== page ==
The key to the whole thing was patience – which, as most people know, is not something my dear Kurt always possesses to a great degree. What’s more, there was a small truck behind him with construction workers, and he wanted to let them go by. But he overlooked the fact that we were in a mountain village whose streets frequently have pits that hide steps that lead into the houses. In short, when I came back out of the hotel, our car was lying on its stomach. Kurt had driven one of the tires into said pits, and the car lost its balance. And that was that, nothing more.
While I was busy throwing my hands up in shock and horror, the construction workers got out of their truck. They talked amongst themselves a bit, called workers over from another building site, and before we knew it, they had all pitched in and lifted the car back onto the road. A quick friendly greeting to us, and they were off!
Friday April 20, 2012
Then there was the next morning panic, wondering if the oil sump had taken any of the brunt of the car’s little adventure. But there weren’t any telltale stains under the car. Amazingly, nothing, absolutely nothing had happened! And so, we drove on, praising the helpfulness of all Spaniards.
Our final destination in the Pyrenees was another monastery, San Juan de la Pena, “St. John in the mountains,” a jewel of the Romanesque period and an overcrowded tourist destination.
San Juan de la Pena. Photo: KW.
When we arrived on this rainy day though, there was nothing happening. It was just us and a car full of Americans. But even so, management showed no mercy. We were not allowed to stop at the parking lot by the church, but instead had to drive on to the baroque monastery further up, pay for the tickets there, and then get on a bus to drive to the lower-lying monastery …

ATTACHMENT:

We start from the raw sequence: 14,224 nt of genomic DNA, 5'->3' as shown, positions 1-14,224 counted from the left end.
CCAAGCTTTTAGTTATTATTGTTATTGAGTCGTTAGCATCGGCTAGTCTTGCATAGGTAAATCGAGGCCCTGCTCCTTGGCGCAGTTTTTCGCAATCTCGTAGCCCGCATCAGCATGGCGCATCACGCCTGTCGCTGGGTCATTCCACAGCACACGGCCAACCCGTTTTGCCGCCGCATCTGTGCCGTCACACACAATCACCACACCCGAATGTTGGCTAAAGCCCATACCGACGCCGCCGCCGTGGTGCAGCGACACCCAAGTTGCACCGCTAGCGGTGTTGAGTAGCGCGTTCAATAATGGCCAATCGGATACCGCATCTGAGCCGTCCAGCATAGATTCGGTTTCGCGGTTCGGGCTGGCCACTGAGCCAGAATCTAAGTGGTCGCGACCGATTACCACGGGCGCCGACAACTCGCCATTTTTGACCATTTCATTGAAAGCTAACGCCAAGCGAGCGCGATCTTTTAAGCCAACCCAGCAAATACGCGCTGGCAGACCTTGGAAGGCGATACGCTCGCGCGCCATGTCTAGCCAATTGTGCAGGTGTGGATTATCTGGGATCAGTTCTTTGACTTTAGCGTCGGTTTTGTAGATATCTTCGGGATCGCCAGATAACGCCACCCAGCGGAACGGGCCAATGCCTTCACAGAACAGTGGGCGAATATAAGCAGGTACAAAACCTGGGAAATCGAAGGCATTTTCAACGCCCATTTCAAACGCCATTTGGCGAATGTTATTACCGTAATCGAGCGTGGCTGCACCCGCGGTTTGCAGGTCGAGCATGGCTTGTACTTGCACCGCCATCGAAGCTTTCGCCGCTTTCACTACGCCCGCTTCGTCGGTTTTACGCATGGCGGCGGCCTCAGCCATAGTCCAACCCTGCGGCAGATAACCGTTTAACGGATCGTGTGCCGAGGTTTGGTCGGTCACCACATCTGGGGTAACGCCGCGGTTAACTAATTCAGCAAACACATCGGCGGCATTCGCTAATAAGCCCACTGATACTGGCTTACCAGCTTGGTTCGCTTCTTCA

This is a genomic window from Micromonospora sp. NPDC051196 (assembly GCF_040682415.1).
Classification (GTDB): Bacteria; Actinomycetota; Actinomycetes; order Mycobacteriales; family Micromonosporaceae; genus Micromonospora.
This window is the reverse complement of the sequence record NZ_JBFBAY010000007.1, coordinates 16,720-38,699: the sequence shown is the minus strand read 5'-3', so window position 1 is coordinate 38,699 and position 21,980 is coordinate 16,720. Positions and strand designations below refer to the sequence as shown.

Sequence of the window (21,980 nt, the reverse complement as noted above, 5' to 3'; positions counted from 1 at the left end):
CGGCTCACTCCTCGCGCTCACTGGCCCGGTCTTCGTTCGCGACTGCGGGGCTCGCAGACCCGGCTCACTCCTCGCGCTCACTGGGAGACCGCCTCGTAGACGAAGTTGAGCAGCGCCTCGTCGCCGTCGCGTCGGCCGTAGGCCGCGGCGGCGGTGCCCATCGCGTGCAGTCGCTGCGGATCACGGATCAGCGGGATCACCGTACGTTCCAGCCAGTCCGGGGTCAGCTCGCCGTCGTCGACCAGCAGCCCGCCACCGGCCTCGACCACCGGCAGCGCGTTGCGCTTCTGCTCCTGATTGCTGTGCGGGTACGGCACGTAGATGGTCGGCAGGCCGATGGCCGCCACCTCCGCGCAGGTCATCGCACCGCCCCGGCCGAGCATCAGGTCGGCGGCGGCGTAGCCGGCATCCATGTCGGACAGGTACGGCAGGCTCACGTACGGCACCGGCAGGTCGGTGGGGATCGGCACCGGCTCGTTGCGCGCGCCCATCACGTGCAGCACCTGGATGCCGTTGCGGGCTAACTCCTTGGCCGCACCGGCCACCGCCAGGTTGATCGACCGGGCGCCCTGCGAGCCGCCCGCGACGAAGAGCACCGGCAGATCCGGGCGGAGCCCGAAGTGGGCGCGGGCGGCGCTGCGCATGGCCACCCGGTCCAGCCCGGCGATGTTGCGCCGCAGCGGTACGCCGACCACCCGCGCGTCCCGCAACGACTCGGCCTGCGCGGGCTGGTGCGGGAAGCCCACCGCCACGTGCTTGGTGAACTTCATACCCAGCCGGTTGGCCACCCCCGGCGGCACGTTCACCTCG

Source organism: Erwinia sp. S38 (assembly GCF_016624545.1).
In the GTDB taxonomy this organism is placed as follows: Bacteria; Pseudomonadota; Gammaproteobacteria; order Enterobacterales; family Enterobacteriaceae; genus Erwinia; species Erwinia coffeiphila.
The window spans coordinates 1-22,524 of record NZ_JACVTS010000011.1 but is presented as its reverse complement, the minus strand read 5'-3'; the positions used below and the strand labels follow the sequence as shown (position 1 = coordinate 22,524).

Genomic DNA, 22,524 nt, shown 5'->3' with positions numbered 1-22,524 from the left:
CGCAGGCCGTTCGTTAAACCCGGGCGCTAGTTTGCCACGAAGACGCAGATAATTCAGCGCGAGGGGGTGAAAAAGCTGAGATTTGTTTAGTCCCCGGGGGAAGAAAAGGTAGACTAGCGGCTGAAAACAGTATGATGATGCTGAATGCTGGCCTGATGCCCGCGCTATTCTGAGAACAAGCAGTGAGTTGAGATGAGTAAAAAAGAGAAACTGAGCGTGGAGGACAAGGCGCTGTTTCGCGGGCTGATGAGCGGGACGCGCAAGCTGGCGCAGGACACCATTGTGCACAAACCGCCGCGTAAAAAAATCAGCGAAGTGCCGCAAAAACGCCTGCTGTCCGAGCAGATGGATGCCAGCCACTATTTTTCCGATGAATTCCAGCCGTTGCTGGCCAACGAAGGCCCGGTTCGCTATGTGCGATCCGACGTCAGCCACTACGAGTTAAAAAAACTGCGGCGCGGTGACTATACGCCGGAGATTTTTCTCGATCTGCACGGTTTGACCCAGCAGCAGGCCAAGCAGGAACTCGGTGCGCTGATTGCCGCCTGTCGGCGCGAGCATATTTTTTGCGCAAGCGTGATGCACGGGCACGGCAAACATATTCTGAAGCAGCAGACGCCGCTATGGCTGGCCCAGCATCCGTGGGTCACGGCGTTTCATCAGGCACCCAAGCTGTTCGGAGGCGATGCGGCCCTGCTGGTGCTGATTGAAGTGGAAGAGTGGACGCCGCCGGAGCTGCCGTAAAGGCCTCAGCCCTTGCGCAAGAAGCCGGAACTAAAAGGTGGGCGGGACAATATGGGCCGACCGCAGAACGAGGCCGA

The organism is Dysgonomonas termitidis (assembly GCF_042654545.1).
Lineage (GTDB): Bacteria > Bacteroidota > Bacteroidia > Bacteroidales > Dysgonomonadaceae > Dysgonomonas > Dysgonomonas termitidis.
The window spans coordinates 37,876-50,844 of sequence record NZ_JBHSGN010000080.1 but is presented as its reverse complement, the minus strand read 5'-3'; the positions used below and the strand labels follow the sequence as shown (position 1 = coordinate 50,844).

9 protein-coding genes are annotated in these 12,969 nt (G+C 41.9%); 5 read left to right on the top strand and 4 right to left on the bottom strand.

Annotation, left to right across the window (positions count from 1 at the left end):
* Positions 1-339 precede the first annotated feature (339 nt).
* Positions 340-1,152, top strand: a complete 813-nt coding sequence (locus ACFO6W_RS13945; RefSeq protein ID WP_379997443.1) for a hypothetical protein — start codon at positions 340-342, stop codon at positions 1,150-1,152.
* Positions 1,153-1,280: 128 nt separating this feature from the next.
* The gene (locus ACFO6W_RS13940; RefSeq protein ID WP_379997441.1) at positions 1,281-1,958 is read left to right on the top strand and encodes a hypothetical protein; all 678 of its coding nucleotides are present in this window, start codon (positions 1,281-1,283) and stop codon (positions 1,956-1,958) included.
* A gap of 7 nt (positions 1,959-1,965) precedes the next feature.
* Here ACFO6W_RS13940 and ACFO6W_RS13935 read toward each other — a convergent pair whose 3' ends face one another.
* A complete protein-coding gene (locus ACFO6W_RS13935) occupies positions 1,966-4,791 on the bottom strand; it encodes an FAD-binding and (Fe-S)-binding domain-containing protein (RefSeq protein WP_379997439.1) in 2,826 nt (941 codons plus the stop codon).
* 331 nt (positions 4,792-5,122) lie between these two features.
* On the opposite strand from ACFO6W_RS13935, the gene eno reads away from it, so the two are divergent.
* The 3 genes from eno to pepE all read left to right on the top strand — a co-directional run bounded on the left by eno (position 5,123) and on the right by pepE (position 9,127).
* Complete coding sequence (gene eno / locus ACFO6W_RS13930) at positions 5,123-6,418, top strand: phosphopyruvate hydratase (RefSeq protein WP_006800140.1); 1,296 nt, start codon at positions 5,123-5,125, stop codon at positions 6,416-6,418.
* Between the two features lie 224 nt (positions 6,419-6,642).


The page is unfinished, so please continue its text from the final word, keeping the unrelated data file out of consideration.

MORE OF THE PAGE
The church interior carved into the rock. Photo: KW.
We passed on seeing the Kings of Navarre in their new, 1770-built pantheon, and instead made do with the medieval monastery, whose monks, with their intimate knowledge of document forgery, had secured themselves lucrative privileges.
Adam: Capital from San Juan de la Pena. Photo: KW.
The magnificent capitals of the monastery serve as an important testimony of this era. They rank among the best of contemporary stonemasonry.
And that was it for Northern Spain! We went back over the Pyrenees and through Avignon. In just three weeks, we had managed to drive right across the country. Of course, we only got to see a fraction of everything there is to see, but even so, it left indelible impressions. I highly recommend a trip, and think everyone should visit this corner of Spain at some point in their lives. But be sure to time your travels carefully – despite popular misconceptions, it’s definitely not always sunny in Northern Spain!
You can read all other parts of this diary here.